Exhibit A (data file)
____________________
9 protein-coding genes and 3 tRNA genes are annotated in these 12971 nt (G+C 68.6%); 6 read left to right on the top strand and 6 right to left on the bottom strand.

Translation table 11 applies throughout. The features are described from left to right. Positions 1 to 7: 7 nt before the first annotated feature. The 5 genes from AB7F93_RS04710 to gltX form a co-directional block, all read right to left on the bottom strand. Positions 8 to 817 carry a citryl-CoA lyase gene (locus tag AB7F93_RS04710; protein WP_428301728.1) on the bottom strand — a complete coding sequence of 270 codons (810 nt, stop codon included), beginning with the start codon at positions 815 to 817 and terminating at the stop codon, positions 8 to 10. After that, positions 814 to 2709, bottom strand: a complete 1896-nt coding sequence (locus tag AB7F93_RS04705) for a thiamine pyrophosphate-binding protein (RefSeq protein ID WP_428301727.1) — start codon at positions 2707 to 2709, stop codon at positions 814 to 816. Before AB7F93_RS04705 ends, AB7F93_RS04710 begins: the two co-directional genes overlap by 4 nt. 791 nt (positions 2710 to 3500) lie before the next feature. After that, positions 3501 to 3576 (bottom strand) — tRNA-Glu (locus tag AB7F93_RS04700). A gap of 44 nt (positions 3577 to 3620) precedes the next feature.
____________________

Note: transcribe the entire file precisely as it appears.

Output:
9 protein-coding genes and 3 tRNA genes are annotated in these 12971 nt (G+C 68.6%); 6 read left to right on the top strand and 6 right to left on the bottom strand.

Translation table 11 applies throughout. The features are described from left to right. Positions 1 to 7: 7 nt before the first annotated feature. The 5 genes from AB7F93_RS04710 to gltX form a co-directional block, all read right to left on the bottom strand. Positions 8 to 817 carry a citryl-CoA lyase gene (locus tag AB7F93_RS04710; protein WP_428301728.1) on the bottom strand — a complete coding sequence of 270 codons (810 nt, stop codon included), beginning with the start codon at positions 815 to 817 and terminating at the stop codon, positions 8 to 10. After that, positions 814 to 2709, bottom strand: a complete 1896-nt coding sequence (locus tag AB7F93_RS04705) for a thiamine pyrophosphate-binding protein (RefSeq protein ID WP_428301727.1) — start codon at positions 2707 to 2709, stop codon at positions 814 to 816. Before AB7F93_RS04705 ends, AB7F93_RS04710 begins: the two co-directional genes overlap by 4 nt. 791 nt (positions 2710 to 3500) lie before the next feature. After that, positions 3501 to 3576 (bottom strand) — tRNA-Glu (locus tag AB7F93_RS04700). A gap of 44 nt (positions 3577 to 3620) precedes the next feature.